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    ABSTRACT: Lower-limb edema is recognized as an untoward side effect of intrathecal opioid therapy. Cellulitis, an acute, spreading pyogenic inflammation of the dermis and subcutaneous tissue, predisposed by persistent leg edema, can become problematic in patients on intraspinal opioid infusion therapy. To present a case of recurrent cellulitis in an elderly lady with persistent leg edema associated with intrathecal morphine/hydromorphone infusion therapy. Sixty-one-year-old woman with intractable chronic low back pain and bilateral leg pain treated with an intrathecal infusion of morphine up to 5 mg/day over 3 months with satisfactory pain control developed progressive lower extremity edema, complicated by recurrent cellulitis, requiring repeated hospitalization and intravenous antibiotic treatment. Switching to intrathecal hydromorphone helped minimally. Intrathecal baclofen and clonidine infusion resulted in complete resolution of leg edema and pain relief over the following 12 months. Intrathecal Baclofen and Clonidine may be used as alternatives to provide spinally mediated antinociception when intraspinal opioid fails due to pharmacological side effects such as persistent edema.
    Pain Medicine 04/2010; 11(6):972-6. · 2.46 Impact Factor
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    ABSTRACT: Neuropathic pain (NP) is often refractory to pharmacologic and non-interventional treatment. On behalf of the International Association for the Study of Pain Neuropathic Pain Special Interest Group (NeuPSIG), the authors evaluated systematic reviews, clinical trials, and existing guidelines for the interventional management of NP. Evidence is summarized and presented for neural blockade, spinal cord stimulation (SCS), intrathecal medication, and neurosurgical interventions in patients with the following peripheral and central NP conditions: herpes zoster and postherpetic neuralgia (PHN); painful diabetic and other peripheral neuropathies; spinal cord injury NP; central post-stroke pain; radiculopathy and failed back surgery syndrome (FBSS); complex regional pain syndrome (CRPS); and trigeminal neuralgia and neuropathy. Due to the paucity of high-quality clinical trials, no strong recommendations can be made. Four weak recommendations based on the amount and consistency of evidence, including degree of efficacy and safety, are: (1) epidural injections for herpes zoster; (2) steroid injections for radiculopathy; (3) SCS for FBSS; and (4) SCS for CRPS type 1. Based on the available data, we recommend not to use sympathetic blocks for PHN nor RF lesions for radiculopathy. No other conclusive recommendations can be made due to the poor quality of available of data. Whenever possible, these interventions should either be part of randomized clinical trials or documented in pain registries. Priorities for future research include randomized clinical trials; long-term studies; and head-to-head comparisons among different interventional and non-interventional treatments.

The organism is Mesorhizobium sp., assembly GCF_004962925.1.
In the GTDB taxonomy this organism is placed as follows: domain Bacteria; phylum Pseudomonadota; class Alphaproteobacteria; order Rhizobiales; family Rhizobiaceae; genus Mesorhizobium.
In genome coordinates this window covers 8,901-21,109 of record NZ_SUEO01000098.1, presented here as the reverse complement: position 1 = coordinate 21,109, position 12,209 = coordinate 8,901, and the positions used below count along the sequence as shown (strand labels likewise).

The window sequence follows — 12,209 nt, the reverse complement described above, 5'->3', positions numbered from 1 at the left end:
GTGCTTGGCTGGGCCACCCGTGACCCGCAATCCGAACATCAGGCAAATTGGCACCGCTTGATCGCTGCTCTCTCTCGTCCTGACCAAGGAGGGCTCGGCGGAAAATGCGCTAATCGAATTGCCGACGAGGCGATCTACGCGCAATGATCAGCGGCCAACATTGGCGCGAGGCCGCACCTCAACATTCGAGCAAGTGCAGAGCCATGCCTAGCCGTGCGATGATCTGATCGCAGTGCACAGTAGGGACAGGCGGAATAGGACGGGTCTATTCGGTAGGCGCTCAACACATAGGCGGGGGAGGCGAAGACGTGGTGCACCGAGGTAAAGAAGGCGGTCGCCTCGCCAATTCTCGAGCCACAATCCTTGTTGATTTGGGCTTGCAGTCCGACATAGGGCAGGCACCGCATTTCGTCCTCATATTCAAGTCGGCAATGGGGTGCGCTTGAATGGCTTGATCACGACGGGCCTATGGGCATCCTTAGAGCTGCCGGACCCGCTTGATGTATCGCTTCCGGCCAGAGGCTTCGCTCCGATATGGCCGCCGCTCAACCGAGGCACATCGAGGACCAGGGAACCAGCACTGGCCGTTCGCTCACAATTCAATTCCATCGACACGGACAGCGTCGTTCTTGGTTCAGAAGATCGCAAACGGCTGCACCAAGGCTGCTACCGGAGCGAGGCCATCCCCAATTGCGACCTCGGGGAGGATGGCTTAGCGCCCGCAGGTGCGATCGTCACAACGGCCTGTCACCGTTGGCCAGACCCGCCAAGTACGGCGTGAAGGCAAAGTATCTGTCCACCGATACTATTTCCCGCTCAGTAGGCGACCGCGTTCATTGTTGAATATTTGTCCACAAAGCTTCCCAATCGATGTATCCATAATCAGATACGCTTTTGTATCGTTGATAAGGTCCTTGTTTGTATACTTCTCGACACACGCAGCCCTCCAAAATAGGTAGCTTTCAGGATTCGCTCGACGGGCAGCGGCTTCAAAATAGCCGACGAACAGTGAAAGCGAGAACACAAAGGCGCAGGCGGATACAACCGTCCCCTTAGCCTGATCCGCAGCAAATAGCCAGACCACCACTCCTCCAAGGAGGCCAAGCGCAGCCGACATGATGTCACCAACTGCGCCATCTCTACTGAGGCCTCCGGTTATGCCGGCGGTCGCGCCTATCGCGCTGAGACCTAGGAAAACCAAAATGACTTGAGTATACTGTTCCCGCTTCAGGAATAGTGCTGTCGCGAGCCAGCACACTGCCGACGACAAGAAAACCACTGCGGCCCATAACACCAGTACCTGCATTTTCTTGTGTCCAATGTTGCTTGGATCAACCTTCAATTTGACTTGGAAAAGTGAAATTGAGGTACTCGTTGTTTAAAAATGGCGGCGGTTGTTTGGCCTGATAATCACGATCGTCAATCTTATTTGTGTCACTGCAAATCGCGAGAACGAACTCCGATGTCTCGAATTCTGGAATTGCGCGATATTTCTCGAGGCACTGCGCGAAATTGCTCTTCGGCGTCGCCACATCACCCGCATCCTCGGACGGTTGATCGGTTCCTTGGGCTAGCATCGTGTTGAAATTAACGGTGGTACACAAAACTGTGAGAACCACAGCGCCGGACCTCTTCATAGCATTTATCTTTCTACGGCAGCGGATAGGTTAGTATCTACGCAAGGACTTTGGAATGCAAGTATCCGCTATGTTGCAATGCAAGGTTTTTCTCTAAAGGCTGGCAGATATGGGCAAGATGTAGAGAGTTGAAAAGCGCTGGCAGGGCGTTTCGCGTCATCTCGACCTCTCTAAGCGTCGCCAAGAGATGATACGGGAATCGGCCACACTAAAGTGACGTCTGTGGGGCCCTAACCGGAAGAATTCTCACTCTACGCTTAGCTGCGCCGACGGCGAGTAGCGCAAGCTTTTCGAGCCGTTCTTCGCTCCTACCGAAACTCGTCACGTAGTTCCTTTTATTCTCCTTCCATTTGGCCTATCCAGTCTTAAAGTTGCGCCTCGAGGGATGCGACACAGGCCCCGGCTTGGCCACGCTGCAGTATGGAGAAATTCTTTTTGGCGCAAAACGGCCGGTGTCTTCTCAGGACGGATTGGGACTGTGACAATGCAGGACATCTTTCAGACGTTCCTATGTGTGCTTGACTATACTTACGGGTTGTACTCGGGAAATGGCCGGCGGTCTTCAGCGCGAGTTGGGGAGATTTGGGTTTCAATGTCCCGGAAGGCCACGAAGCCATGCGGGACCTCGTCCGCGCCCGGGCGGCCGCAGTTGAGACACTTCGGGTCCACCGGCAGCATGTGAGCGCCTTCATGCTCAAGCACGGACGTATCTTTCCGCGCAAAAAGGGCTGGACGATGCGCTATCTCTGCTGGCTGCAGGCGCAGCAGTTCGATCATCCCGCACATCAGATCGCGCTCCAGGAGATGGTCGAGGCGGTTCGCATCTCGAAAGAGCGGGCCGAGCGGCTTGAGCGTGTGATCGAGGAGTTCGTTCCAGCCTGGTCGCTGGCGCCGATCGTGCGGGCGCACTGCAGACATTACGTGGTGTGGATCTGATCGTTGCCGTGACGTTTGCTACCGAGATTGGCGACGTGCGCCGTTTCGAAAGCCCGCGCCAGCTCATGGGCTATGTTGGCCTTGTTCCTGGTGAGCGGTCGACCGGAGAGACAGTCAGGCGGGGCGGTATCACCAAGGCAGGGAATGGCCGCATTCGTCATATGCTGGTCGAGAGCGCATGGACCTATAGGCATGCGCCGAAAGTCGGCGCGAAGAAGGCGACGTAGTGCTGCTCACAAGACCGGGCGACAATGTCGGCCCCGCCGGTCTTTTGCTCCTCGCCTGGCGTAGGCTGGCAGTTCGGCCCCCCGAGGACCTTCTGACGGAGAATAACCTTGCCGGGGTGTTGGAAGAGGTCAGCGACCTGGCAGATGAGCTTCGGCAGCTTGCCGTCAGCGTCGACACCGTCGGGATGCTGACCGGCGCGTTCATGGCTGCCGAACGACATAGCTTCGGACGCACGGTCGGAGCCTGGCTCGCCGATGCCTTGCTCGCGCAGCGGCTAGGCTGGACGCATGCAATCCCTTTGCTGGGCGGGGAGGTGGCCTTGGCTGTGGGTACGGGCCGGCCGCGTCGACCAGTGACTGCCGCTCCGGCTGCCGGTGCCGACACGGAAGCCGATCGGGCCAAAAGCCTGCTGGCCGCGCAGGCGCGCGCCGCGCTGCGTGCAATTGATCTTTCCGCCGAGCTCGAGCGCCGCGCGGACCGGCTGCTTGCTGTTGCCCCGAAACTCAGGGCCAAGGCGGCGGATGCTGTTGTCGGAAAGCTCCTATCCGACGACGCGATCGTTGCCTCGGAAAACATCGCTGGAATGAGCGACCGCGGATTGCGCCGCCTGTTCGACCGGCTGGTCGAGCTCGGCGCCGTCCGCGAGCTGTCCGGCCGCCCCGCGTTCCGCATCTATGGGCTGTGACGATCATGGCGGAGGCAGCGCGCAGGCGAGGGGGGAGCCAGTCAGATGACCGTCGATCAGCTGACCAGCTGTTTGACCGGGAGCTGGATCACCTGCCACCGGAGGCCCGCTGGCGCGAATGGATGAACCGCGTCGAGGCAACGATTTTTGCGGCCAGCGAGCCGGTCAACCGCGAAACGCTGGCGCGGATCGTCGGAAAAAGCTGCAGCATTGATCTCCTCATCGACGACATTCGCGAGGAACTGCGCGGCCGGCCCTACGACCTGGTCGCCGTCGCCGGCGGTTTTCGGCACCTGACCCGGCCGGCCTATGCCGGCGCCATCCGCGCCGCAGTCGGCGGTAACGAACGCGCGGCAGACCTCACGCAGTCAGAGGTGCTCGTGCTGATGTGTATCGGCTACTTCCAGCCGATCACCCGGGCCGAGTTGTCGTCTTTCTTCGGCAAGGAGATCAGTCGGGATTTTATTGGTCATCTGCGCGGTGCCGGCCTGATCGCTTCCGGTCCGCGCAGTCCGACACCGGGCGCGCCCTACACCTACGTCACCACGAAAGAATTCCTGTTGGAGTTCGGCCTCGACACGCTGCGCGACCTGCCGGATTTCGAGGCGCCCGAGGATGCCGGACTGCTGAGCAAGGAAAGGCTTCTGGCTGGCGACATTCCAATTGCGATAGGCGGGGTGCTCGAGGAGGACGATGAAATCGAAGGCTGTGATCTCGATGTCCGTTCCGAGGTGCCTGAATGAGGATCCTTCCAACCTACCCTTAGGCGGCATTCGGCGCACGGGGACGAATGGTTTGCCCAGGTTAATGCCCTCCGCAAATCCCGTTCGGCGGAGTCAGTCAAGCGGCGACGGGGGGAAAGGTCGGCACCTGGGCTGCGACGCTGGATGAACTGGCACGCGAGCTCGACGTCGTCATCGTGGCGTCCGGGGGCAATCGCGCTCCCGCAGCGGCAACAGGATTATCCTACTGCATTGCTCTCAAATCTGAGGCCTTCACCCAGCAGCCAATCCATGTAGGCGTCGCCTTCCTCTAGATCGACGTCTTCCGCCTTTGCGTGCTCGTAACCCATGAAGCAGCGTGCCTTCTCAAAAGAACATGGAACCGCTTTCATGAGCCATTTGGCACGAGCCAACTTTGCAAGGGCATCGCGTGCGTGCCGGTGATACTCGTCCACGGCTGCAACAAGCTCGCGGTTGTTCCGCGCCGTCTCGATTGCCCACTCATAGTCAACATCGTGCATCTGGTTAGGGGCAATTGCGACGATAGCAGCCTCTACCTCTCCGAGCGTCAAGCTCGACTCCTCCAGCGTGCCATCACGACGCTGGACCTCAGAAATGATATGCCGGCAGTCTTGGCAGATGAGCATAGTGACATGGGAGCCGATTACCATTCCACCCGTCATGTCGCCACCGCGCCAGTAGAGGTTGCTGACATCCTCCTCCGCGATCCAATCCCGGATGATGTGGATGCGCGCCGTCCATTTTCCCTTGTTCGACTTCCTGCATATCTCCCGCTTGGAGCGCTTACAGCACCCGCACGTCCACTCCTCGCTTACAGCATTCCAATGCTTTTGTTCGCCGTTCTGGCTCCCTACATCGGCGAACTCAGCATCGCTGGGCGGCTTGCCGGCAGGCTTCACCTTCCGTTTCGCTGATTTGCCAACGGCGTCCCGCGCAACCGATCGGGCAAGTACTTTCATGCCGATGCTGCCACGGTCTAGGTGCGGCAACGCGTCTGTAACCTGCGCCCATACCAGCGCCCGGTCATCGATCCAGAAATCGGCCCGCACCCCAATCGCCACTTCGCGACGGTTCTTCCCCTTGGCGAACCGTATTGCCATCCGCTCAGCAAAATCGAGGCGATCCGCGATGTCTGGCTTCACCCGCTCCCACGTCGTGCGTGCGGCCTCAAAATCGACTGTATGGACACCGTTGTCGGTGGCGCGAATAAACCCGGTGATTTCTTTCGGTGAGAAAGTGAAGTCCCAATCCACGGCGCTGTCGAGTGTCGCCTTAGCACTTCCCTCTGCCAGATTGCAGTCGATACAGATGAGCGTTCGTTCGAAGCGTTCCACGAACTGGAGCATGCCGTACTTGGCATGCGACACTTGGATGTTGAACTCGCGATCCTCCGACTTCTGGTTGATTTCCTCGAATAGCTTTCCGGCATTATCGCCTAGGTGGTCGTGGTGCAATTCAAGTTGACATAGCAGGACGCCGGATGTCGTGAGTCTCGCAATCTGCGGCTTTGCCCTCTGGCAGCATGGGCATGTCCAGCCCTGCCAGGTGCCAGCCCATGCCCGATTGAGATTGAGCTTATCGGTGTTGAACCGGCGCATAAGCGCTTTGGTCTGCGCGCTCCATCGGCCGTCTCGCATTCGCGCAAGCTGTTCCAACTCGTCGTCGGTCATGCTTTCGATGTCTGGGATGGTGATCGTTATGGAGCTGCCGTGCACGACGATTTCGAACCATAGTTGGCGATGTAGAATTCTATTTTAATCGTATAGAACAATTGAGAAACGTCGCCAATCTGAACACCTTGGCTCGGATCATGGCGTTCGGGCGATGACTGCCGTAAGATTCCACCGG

Pain 06/2013; · 5.64 Impact Factor
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    ABSTRACT: Voltage-gated calcium channels (VGCC) play obligatory roles in diverse physiological functions. Pathological conditions leading to changes in their biophysical properties and expression levels may cause malfunctions of VGCC-mediated activities, resulting in disease states. It is believed that changes in VGCC properties under pain-inducing conditions may play a causal role in the development of chronic pain, including nerve injury-induced pain or neuropathic pain. For the past several decades, preclinical and clinical research in developing VGCC blockers or modulators for chronic pain management has been fruitful, leading to some U.S. Food and Drug Administration-approved drugs currently available for chronic pain management. However, their efficacy in pain relief is limited in some patients, and their long-term use is limited by their side-effect profiles. Certainly, there is room for improvement in developing more subtype-specific VGCC blockers or modulators for chronic pain conditions. In this review, we summarized the most recent preclinical and clinical studies related to chronic pain medications acting on the VGCC. We also included clinical trials aiming to expand the application of approved VGCC drugs to different pain states derived from various pathological conditions, as well as drug combination therapies trying to improve the efficacies and side-effect profiles of current pain medications.
    Journal of the American Society for Experimental NeuroTherapeutics 10/2009; 6(4):679-92. · 5.38 Impact Factor